I raised a few of my own concerns about what was written in the filtering article that appeared in today’s Australian, but EFA Chairperson, Dale Clapperton, has dissected the article with much more precision.

He highlights two of its biggest problems: Random statistics that cannot be confirmed, and Family First senator Steve Fielding’s call for automated content filtering technology to scan for objectionable content, and a new “grey list” of sites, such as those promoting anorexia.

Dale’s response:

Now it becomes clearer who’s pulling the government’s strings on this issue. Labor will need Senator Fielding’s support to get legislation through the Senate if it’s opposed by the Coalition. Fielding is shaping up as the new Harradine of the upper house.

Now the true colours of this scheme begin to show itself. Promoting anorexia is out. Presumably, he will also want to ban anything promoting abortion, contraception, gay rights, gay marriage, being gay, pre-marital sex, and anything else that his right-wing conservative Christian morality objects to.

The power of numbers

As noted, the article contains some pretty extravagant statistics in regards to child pornography. Zero sources – but who needs boring sources, right?

Child Wise Chief Exec, Bernadette McMenamin, told the Aus “more than 100,000 commercial websites offer child pornography and more than 20,000 images of child pornography are posted on the internet every week.”

Furthermore, the article reports that “various international groups have estimated the number of child pornography websites alone to be in the millions, while one local internet service provider told The Australian it could be as high as 30 million sites globally.”

Dale’s response:

According to Homer Simpson, 95% of all statistics are made up on the spot. I suspect these ones were too. Moreover, these are the very best kind of statistics — the kind that absolutely positively can’t be disproved by anybody with a mind to do so.

Want to see the information on which these statistics are based? They won’t show you it. EFA had to fight a Freedom of Information Request all the way to the Administrative Appeals Tribunal because the ABA wouldn’t release any information about any sites on the ‘official blacklist’. The argument goes that if they have to show these details to anybody, then people will stop complaining about illegal material, and organisations such as ‘Inhope’ (International Association of Internet Hotlines) will shun them.

Even if you had a list of this alleged 100,000 commercial websites offering child pornography, how are you supposed to verify it? You would be breaking the law if you looked at even one of them to see if it did, in fact, contain child pornography.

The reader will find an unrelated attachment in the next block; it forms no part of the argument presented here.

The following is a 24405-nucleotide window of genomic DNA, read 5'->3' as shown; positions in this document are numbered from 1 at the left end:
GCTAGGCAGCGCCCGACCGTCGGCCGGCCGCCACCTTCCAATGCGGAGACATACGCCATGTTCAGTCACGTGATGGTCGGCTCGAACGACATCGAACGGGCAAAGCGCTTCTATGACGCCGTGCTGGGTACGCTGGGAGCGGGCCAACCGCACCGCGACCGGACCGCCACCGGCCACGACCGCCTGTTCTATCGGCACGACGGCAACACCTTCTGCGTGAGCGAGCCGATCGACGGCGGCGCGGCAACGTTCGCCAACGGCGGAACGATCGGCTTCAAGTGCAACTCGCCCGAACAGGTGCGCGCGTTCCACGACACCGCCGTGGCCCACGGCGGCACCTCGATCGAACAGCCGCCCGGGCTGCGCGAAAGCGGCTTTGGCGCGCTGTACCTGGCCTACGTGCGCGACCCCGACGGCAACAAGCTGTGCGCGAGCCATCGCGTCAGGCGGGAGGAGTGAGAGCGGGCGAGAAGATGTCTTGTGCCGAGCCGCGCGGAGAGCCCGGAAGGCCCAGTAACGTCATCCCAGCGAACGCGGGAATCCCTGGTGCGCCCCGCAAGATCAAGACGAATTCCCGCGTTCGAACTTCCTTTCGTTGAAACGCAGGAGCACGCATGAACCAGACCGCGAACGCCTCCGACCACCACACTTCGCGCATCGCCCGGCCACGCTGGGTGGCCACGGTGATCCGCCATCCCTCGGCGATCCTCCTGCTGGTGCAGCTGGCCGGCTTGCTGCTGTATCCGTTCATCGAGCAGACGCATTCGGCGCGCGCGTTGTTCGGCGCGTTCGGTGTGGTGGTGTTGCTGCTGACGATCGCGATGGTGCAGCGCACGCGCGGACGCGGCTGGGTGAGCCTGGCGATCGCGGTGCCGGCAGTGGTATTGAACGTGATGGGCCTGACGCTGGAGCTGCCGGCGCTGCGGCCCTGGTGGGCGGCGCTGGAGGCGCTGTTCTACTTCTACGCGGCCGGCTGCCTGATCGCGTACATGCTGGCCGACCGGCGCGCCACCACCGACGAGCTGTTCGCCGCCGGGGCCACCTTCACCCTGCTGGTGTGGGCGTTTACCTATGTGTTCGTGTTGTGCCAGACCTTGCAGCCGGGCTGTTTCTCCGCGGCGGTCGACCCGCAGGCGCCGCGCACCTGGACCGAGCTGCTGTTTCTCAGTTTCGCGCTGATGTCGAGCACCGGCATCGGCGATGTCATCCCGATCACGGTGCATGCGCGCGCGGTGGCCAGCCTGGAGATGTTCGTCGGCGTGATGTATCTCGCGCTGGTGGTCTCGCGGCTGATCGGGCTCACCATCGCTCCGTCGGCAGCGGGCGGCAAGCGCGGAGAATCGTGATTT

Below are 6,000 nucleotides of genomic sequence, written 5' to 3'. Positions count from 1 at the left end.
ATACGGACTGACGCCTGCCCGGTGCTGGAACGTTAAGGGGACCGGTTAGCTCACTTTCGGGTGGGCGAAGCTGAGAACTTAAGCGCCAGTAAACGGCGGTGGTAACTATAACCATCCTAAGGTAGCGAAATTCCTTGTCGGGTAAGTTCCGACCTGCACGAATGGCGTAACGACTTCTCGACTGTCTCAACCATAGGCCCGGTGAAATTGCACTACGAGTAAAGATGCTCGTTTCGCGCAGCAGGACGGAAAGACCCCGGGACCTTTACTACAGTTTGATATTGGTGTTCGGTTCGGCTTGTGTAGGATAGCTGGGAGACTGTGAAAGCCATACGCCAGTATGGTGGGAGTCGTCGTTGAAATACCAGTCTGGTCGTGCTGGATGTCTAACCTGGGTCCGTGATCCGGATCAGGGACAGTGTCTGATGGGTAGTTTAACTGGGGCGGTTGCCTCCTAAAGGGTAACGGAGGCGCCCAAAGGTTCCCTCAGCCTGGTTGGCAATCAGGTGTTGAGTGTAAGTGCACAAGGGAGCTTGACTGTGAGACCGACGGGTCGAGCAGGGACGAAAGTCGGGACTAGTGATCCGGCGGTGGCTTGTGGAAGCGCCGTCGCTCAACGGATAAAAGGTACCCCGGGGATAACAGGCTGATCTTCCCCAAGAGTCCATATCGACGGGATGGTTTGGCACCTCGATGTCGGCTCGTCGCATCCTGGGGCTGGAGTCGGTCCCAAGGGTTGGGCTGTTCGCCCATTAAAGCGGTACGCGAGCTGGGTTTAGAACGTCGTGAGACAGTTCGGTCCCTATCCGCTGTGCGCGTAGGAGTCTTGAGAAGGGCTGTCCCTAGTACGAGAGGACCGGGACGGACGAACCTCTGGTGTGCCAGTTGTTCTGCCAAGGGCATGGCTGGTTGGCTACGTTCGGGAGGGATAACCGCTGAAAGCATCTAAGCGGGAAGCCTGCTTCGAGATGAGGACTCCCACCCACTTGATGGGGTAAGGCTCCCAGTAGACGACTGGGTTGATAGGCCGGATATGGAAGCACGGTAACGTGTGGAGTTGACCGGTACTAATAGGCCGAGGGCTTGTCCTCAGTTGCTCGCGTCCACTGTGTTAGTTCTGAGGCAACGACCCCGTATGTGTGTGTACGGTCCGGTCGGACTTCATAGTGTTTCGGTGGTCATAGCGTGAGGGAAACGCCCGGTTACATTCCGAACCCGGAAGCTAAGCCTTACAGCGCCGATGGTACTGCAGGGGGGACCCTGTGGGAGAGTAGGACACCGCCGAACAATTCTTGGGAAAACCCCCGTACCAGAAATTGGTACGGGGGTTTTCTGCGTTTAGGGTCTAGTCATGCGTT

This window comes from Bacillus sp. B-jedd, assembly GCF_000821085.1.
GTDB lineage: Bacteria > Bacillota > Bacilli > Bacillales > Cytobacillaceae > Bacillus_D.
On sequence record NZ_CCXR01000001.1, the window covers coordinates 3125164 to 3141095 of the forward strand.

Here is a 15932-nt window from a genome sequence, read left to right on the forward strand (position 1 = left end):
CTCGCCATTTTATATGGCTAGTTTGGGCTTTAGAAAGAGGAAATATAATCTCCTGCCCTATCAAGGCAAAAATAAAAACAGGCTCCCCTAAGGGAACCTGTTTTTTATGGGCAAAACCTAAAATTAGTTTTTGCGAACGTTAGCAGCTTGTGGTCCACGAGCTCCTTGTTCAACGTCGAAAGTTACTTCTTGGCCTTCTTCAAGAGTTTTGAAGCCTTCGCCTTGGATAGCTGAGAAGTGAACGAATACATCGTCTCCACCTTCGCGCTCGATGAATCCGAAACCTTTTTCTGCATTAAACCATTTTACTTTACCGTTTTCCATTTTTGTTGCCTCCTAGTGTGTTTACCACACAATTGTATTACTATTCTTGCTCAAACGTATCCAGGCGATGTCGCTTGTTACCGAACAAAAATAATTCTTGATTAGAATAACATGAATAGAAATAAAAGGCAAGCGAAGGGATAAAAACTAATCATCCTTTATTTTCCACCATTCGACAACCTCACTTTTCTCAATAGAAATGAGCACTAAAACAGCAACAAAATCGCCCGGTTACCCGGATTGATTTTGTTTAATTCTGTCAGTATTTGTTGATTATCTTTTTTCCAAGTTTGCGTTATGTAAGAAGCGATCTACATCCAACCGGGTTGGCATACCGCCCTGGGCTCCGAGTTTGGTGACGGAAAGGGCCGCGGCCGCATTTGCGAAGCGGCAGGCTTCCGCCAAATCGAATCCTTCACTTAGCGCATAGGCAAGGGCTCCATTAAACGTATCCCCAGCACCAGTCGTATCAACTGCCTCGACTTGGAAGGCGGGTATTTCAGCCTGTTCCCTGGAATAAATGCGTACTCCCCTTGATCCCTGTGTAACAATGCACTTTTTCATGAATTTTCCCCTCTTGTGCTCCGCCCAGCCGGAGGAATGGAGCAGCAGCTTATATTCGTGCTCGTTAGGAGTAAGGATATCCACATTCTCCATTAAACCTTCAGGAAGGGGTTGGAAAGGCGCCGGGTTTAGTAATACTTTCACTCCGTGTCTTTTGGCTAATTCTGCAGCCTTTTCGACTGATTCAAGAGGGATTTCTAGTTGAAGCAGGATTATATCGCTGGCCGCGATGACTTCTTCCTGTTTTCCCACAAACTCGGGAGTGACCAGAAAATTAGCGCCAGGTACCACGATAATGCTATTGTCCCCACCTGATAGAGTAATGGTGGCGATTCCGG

I am sure that there is child pornography on the Internet. Nobody denies it. I think that the prevalence of child pornography is being blown out of all proportion by groups such as Child Wise, who have their own agendas to further. I also think that the child pornography which does exist on the Internet is sufficiently well hidden (AFAIK, it is illegal to distribute or possess it in practically every country in the world) that it is highly unlikely to come to the attention of the average Internet user, unless they were actually seeking out child pornography. And if they are seeking out child pornography, I don’t think Conroy’s little scheme is going to stop them.

I think we also need to be clear about the terms we’re using here. ‘Child pornography’ is pornography depicting actual children. A naked picture of an actual 18 year old who might appear 17 years old is not child pornography. If a story involving sex with under-age characters constitutes child pornography, better put Romeo and Juliet on the official blacklist. While we’re banning Shakespeare, put The Merchant of Venice on the official blacklist, it incites racial hatred against Jews.

More to the picture

Of course the issue isn’t just about child pornography though is it, despite what might be claimed in the media. There’s three aspects of pornography being stuffed into the one plan. Dale points them out:

  1. Access to child pornography. It’s already illegal. An expensive ineffective filter isn’t going to do anything;
  2. Access by children to adult pornography. This is an issue for their parents or guardians. They wouldn’t let them watch a late-night horror movie unsupervised, or buy pornographic magazines at the corner newsagent, why do they treat the Internet as a babysitter?
  3. Access by adults to adult pornography. Underneath all the government posturing, this is what I suspect the plan is really about. Pornography is bad, sinful, immoral, there ought to be a law, and so forth.

However, Point 1 remains by far the most important. It’s the canvas for which the Government is painting the picture of how their plan will work. But the cold, hard reality is that child pornography will not be stopped if a filter is introduced. It’s distribution and even worse, it’s production, will not be decreased. No one wants that.

Funding the Australian Federal police, building upon relationships with foreign Governments and Law Enforcement, and pursuing social change through education and thoughtful policy has a better chance of making progress in the fight against child pornography – not knee-jerk legislation removing the rights of every law abiding Australian citizen.

Read all of Dale’s post at his blog, Defending Scoundrels.